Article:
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Open access

Pavel Broz, Daniel Rajdl, Jaroslav Novak, Milan Hromadka, Jaroslav Racek, Ladislav Trefil and Vaclav Zeman


The aim of this study was to examine high-sensitivity troponin T and I (hsTnT and hsTnI) after a treadmill run under laboratory conditions and to find a possible connection with echocardiographic, laboratory and other assessed parameters. Nineteen trained men underwent a standardized 2-hour-long treadmill run. Concentrations of hsTnT and hsTnI were assessed before the run, 60, 120 and 180 minutes after the start and 24 hours after the run. Changes in troponins were tested using non-parametric analysis of variance (ANOVA). The multiple linear regression model was used to find the explanatory variables for hsTnT and hsTnI changes. Values of troponins were evaluated using the 0h/1h algorithm. Changes in hsTnT and hsTnI levels were statistically significant (p<0.0001 and p<0.0001, respectively). In a multiple regression model (adjusted R2: 0.60, p=0.005 for hsTnT and adjusted R2: 0.60, p=0.005 for hsTnI), changes in both troponins can be explained by relative left wall thickness (LV), training volume, body temperature after the run and creatinine changes. According to the 0h/1h algorithm, none of the runners was evaluated as negative. Relative LV wall thickness, creatinine changes, training volume and body temperature after the run can predict changes in hsTnT and hsTnI levels. When medical attention is needed after physical exercise, hsTn levels should be tested only when clinical suspicion and the patient’s history indicate a high probability of myocardial damage.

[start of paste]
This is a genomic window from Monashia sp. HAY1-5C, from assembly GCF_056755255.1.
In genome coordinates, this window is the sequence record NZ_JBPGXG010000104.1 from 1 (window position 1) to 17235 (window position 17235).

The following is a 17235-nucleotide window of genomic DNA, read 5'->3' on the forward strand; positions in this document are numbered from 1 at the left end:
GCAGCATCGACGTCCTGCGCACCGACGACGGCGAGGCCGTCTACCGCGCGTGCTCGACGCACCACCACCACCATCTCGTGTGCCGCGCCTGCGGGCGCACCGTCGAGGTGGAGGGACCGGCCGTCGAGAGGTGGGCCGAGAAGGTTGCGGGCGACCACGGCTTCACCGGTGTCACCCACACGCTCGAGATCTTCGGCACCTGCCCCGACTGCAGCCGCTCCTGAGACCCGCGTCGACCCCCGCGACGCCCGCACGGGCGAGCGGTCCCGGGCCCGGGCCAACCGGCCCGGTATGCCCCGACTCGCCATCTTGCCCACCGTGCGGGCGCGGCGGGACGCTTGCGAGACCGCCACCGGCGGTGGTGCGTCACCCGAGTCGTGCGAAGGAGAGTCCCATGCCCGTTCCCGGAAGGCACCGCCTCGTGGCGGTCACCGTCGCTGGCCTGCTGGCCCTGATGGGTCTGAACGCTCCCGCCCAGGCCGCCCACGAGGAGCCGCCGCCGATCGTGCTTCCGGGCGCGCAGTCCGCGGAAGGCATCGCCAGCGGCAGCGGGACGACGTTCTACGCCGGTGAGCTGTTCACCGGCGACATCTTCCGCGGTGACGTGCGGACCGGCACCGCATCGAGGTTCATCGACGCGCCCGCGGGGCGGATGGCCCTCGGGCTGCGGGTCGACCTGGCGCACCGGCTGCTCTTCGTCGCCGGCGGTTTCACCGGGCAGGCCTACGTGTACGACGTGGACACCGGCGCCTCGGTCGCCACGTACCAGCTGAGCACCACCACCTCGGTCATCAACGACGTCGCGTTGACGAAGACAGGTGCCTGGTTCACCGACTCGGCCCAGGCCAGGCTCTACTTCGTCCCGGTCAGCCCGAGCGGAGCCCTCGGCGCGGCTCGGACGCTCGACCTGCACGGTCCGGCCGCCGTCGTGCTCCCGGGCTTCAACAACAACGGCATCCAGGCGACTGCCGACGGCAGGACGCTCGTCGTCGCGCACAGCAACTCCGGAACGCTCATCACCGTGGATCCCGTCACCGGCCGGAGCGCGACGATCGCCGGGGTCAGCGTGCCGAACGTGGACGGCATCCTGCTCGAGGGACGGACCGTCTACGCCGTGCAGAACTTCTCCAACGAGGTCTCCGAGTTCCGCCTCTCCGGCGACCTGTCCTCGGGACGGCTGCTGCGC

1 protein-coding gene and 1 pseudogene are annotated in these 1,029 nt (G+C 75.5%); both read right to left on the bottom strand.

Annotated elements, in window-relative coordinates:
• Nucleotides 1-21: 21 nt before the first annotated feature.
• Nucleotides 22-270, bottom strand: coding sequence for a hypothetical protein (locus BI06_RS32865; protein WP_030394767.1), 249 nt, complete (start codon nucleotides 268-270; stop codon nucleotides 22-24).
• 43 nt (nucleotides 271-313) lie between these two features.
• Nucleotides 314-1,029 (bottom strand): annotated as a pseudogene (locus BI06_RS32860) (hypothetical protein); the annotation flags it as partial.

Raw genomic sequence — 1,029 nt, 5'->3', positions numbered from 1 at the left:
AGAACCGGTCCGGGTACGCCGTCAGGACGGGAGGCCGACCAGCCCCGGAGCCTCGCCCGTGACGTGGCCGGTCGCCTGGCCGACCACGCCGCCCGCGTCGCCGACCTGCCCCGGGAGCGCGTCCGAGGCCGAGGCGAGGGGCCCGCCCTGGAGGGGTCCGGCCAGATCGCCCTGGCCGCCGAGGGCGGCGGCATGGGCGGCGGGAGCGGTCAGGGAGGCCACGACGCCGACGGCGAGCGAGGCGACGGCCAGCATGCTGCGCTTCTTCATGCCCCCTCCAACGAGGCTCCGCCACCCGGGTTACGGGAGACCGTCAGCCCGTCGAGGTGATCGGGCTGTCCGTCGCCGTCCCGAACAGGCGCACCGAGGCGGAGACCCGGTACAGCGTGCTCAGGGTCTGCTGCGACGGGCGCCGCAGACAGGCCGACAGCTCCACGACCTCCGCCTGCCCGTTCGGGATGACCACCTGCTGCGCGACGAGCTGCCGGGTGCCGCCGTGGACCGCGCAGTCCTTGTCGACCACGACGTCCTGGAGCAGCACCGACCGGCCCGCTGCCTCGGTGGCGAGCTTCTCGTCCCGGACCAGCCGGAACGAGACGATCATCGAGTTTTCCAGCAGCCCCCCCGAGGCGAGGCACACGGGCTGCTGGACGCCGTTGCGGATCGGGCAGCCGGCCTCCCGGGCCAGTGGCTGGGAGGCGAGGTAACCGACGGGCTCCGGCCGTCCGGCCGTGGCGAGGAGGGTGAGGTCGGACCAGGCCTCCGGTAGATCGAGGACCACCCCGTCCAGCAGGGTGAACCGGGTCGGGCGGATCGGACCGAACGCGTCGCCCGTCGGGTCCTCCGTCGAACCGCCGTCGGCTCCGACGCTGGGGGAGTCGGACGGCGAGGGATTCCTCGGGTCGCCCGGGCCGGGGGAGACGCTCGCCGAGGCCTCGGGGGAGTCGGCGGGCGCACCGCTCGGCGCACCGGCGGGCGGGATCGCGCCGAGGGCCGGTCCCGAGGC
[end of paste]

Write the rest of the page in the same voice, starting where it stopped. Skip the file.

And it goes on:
Open access

František Križan, Kristína Bilková, Josef Kunc, Michala Sládeková Madajová, Milan Zeman, Pavol Kita and Peter Barlík


The shopping behaviours of teenagers in shopping centres in Bratislava (Slovakia) is compared to those of seniors in this paper. The analysis focuses on the perception of shopping centres by teenagers and seniors in the context of time (shopping frequency), social (with whom they shop) and financial (amount of money spent) factors. The survey was conducted on random samples of 504 teenagers and 431 seniors. To test the hypotheses, group means were evaluated (Analysis of Variance models). When assessing the spatial aspects of teenagers’ and seniors’ shopping behaviours, a concentric zone approach was used. It can be concluded that Bratislava teenagers are not as sensitive consumers as seniors in the context of the variables assessed in the survey. Teenagers perceive shopping centres as a normal part of their consumption behaviours. Seniors perceive the shopping centres less positively and they spent a shorter time there. Also, in the case of seniors, the frequency of their visits to shopping centres increased in the context of their positive perceptions.